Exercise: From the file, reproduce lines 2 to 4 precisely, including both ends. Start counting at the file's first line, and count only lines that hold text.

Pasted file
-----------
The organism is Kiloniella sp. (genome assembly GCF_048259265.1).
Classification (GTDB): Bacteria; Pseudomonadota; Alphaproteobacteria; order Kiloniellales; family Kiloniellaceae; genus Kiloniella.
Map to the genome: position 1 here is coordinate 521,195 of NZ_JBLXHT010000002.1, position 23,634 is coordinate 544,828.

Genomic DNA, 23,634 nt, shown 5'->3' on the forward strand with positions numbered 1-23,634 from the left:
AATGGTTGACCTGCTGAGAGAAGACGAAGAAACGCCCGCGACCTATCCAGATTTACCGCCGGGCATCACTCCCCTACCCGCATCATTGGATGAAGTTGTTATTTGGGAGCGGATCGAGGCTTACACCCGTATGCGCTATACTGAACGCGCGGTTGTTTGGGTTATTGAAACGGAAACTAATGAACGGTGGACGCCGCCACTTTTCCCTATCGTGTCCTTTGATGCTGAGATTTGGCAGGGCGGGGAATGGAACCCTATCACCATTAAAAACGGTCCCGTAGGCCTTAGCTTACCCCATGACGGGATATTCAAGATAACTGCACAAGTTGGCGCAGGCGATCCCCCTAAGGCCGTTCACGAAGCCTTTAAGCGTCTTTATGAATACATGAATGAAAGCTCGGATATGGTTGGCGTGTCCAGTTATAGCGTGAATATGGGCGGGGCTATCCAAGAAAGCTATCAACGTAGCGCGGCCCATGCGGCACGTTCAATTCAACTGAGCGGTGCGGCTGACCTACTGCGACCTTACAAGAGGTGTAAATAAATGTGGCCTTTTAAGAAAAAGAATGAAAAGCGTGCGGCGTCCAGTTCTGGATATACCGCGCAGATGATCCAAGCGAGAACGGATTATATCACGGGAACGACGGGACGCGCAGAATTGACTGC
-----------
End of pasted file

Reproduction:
Classification (GTDB): Bacteria; Pseudomonadota; Alphaproteobacteria; order Kiloniellales; family Kiloniellaceae; genus Kiloniella.
Map to the genome: position 1 here is coordinate 521,195 of NZ_JBLXHT010000002.1, position 23,634 is coordinate 544,828.

Genomic DNA, 23,634 nt, shown 5'->3' on the forward strand with positions numbered 1-23,634 from the left: